Is this the real ring that inspired ‘The Lord of the Rings’?

“The Lord of the Rings” is going real-life today:

According to legend, JRR Tolkien, professor of Anglo-Saxon studies at Oxford University, was asked to do etymology research on an ancient Roman ring found in English the countryside—where the Roman Empire once extended—which was found in the 16th century.

Three hundred years after the ring was found an ancient Roman tablet was found 80 miles away in which a Roman named Silvianus described losing his beloved ring and asked the god Nodens of the Lydney Temple to return it to him. Silvianus told the god Nodens his ring was stolen by another Roman named Senicianus and asked him to curse the bearer of the ring until it was returned to its rightful owner.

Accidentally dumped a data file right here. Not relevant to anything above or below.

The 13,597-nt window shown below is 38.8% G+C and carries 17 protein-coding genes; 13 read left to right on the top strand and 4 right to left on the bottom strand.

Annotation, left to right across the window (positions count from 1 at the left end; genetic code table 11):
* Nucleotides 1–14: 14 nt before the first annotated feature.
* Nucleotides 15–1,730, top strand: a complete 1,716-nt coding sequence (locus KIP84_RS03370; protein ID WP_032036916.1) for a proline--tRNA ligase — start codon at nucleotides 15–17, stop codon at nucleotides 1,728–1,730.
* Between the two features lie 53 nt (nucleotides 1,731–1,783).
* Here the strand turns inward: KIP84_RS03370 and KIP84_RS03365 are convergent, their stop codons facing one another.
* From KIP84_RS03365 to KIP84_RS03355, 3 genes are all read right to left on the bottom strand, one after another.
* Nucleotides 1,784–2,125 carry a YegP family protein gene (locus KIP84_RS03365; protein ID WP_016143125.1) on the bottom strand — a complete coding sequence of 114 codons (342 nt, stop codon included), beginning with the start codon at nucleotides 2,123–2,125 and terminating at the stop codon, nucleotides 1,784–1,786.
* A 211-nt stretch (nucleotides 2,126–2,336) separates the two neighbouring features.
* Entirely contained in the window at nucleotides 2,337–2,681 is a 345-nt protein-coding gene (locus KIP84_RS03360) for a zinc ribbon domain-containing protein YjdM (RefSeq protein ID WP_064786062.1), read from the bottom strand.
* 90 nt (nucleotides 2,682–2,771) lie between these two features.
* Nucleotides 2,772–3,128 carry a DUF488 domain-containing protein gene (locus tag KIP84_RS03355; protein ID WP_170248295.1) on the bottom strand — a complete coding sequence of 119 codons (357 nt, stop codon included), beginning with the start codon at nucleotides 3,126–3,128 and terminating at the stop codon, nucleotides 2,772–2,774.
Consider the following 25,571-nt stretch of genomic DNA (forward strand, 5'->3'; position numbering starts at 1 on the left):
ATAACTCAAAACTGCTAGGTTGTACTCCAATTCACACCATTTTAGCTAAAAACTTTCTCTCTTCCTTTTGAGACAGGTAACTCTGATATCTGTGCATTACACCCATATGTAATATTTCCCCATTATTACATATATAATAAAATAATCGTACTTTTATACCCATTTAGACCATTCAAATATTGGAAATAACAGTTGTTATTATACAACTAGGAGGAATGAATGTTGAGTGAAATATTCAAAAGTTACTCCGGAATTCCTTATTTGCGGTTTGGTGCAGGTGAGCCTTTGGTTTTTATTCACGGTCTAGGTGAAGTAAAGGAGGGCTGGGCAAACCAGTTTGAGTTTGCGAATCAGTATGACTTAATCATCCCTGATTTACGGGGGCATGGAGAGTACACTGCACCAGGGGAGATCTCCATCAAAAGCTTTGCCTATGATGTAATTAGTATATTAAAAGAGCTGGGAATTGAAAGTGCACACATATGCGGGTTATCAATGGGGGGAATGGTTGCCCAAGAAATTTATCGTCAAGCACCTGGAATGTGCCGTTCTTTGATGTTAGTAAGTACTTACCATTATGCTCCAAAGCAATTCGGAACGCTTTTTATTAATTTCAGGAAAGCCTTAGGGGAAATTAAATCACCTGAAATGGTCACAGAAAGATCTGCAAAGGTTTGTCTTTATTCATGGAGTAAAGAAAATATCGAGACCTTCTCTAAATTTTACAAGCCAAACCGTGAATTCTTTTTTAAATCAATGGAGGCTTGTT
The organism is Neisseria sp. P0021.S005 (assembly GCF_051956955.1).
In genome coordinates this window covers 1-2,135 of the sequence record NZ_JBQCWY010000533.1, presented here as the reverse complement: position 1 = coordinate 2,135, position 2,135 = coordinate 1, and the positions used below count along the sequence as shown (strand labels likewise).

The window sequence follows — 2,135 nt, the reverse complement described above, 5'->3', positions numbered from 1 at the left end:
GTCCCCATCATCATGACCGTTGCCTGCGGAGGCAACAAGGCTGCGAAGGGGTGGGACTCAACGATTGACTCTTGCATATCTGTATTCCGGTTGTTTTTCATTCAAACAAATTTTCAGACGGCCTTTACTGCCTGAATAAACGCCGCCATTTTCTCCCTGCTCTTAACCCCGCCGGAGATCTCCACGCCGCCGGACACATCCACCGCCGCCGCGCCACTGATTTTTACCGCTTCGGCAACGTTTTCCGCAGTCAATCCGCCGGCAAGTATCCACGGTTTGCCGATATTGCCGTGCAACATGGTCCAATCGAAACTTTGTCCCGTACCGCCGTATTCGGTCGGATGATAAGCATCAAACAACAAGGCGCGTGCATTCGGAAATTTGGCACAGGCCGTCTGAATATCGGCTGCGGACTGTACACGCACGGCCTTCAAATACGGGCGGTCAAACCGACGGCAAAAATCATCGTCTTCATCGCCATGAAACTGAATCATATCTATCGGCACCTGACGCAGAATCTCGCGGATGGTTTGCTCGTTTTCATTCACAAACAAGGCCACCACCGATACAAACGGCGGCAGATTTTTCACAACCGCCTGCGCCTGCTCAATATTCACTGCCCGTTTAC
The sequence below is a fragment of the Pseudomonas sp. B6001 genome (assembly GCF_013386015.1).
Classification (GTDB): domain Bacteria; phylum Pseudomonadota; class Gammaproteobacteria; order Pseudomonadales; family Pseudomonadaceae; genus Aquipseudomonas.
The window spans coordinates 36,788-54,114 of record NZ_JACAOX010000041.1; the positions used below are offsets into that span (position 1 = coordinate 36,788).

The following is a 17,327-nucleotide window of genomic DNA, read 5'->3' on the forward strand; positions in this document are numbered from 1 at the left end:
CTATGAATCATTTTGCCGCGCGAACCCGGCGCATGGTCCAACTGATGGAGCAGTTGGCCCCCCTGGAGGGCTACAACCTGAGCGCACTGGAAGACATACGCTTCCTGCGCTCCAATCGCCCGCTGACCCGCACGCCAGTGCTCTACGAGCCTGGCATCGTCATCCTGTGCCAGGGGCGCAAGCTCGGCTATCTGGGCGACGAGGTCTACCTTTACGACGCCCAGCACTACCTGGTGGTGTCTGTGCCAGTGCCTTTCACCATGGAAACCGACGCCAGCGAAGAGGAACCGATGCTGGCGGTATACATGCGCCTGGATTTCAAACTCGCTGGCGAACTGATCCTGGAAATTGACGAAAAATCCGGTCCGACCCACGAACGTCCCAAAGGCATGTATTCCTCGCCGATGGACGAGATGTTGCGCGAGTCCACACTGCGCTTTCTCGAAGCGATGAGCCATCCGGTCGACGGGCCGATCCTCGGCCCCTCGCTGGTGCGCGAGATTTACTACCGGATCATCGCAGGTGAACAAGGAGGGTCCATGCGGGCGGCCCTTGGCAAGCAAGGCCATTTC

“To the god Nodens. Silvianus has lost a ring … among those who bear the name of Senicianus to none grant health until he bring back the ring to the temple of Nodens,” Silvianus wrote.

In 1929 Tolkien was asked to study the etymology of the name Nodens and visit the temple of Nodens, where he learned about the beloved ring and the tablet pleading for its return.

A year later, he started working on “The Hobbit” and later “The Lord Of The Rings.”

Years after Tolkien’s books became the stuff of mythical lore, the ring of Nodens had been completely forgotten “in a corner” of the Library at The Vyne. But it was recently discovered again, and along with it its probable influence on the inception of “The Lord of The Rings.”

The ring goes on display Tuesday as part of an exhibit celebrating JRR Tolkien’s life and work.